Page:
Southeast Sicily trip planner

The cities, sights, and attractions of Southeastern Sicily

★★★ Ancient Siracusa - Siracusa (Syracuse to some) is my favorite city in Sicily. It makes a great base and good spot to slow down for a day or two, for while it has plenty of top-notch sights to keep you busy, it also sports a relaxed atmosphere, with pleasant cafes, seaside walks, and open-air restaurants to while away the hours. Siracusa was settled by Greeks in 733 BC and was the major power in Sicily from 480 BC through the Roman occupation. With a perfect location at the center of the Mediterranean world, the heritage of this powerful trading port has left the modern city with everything from fantastic ruins—including one of the world's largest intact Greek theaters—and a baroque old quarter to one of Italy's finest archaeological museums and the only stands of papyrus that grow in Europe (supposedly a gift from Egyptian ruler Ptolemy II)... » more

★★ Baroque Noto - Noto is the single best example of baroque urban planning in existence, currently on the road to recovery after years of decay that culminated in the 1996 collapse of the cathedral dome. Medieval Noto was so utterly destroyed in the 1693 earthquake that the Duke decided to bag the whole thing and rebuilt the city from scratch about six miles away. This planned urban landscape—completed between 1715 and 1780—is a festival of orderly baroque exuberance, with churches, palazzi, and open spaces carefully laid out with 18th-century theatrical flair... » more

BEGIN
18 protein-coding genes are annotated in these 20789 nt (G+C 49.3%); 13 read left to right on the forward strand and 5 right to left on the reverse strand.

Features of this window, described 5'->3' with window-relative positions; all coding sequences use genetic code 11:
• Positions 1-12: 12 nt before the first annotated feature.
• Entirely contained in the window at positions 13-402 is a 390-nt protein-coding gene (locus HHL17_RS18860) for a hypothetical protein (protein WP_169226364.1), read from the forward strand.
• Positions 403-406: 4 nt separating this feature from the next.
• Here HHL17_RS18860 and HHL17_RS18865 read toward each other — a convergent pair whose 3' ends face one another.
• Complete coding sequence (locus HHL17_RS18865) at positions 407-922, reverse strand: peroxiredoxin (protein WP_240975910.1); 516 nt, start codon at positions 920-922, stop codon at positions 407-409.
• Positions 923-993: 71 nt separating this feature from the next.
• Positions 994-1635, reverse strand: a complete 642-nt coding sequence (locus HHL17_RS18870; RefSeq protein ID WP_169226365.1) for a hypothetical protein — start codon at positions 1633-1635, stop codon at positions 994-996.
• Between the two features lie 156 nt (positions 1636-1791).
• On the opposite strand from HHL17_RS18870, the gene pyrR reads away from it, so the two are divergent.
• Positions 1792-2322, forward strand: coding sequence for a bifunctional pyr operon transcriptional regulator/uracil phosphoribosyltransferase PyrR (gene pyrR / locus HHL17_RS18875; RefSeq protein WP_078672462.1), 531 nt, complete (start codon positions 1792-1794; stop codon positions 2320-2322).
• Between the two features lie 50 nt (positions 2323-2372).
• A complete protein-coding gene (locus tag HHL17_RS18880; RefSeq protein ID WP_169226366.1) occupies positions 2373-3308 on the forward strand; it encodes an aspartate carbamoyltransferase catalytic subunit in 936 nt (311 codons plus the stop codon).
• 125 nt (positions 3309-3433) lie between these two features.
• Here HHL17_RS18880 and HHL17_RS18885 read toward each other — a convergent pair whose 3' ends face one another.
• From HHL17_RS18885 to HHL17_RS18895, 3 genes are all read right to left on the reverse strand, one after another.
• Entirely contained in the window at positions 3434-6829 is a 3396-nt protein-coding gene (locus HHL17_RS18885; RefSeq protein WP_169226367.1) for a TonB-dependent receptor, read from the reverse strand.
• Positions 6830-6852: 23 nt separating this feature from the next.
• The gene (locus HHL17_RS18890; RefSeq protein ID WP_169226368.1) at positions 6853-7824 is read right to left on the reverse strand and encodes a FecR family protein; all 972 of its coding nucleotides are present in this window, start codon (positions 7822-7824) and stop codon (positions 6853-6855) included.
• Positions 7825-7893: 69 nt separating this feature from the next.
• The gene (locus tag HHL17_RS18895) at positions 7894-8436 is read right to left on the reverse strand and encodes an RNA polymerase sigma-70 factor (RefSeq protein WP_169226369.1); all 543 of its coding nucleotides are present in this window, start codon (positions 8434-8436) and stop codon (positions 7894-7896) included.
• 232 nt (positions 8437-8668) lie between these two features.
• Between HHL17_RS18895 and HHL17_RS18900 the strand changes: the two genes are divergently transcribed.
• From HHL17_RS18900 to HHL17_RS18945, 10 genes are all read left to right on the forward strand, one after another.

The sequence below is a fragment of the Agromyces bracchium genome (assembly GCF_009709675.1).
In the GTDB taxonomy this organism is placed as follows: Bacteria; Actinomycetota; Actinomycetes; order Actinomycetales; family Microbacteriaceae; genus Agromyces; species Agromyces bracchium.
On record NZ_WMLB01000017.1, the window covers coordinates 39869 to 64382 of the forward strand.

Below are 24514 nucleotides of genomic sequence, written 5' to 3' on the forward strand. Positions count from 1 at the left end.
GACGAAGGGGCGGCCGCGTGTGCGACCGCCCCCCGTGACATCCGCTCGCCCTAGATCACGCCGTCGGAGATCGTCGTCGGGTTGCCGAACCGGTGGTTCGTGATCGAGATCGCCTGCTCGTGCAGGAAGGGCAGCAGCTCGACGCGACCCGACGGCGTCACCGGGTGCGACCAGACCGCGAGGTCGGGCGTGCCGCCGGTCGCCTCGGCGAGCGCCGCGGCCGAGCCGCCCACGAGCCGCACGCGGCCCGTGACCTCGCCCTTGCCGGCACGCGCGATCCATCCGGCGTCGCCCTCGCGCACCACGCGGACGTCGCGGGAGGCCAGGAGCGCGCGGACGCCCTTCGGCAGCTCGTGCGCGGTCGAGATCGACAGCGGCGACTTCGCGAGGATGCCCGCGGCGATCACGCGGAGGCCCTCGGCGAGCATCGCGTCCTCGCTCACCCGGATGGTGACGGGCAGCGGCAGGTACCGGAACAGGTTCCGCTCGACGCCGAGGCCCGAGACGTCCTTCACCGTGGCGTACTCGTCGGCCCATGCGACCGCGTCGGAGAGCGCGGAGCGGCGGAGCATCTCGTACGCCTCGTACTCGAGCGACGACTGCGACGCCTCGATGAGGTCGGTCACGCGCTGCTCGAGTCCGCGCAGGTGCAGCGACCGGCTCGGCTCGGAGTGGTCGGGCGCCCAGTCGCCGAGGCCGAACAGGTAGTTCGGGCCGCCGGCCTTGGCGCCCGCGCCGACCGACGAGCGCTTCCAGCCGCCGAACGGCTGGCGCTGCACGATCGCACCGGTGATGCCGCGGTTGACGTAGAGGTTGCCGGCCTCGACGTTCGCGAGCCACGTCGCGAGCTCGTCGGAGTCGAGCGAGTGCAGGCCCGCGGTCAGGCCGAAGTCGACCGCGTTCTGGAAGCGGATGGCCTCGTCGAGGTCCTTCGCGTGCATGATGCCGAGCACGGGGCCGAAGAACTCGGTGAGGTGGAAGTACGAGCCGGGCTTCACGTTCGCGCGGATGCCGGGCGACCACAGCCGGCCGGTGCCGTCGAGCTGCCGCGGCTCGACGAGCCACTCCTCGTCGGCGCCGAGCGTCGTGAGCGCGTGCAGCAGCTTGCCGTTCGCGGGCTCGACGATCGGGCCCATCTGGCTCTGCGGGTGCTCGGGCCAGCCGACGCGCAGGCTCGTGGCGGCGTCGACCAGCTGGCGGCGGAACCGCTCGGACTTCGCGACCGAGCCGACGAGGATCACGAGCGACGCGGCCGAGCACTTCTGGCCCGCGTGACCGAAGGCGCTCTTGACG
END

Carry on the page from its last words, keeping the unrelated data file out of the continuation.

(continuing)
Medieval Ragusa - Ragusa is really two cities. When the earthquake of 1693 did serious damage to much of their ancient city—founded by the Bronze Age Sikels and swept by an early baroque building craze just before the quake hit—Ragusans decided to move a bit east to rebuild. They raised their new, late baroque–and-modern city (Upper Ragusa) between the gorges that ran away from the damaged little hill-top town. By largely abandoning the original hill town—now called Ragusa Ibla—they ended up preserving it virtually intact as a quiet, medieval-meets–early baroque Sicilian city... » more

The ceramics of Caltagirone - If you're into hand-painted Italian ceramics, head to Caltagirone. Caltagirone (from the Arabic for "castle-cave") was founded in the Bronze Age on a trio of hilltops, giving the medieval city a intricate street plan today lined by baroque and Art Nouveau buildings, many studded and decorated with painted ceramics and tiles. They've been making pots in Caltagirone for 4,000 years, but it was with the Arab conquest in the 9th century that the ceramics industry really picked up and the local craftsmen refined their majolica art. Today the little city thrives on the tourists and collectors who visit its some 130 ceramics studios and showrooms, and it is home to Sicily's regional ceramics museum.... » more

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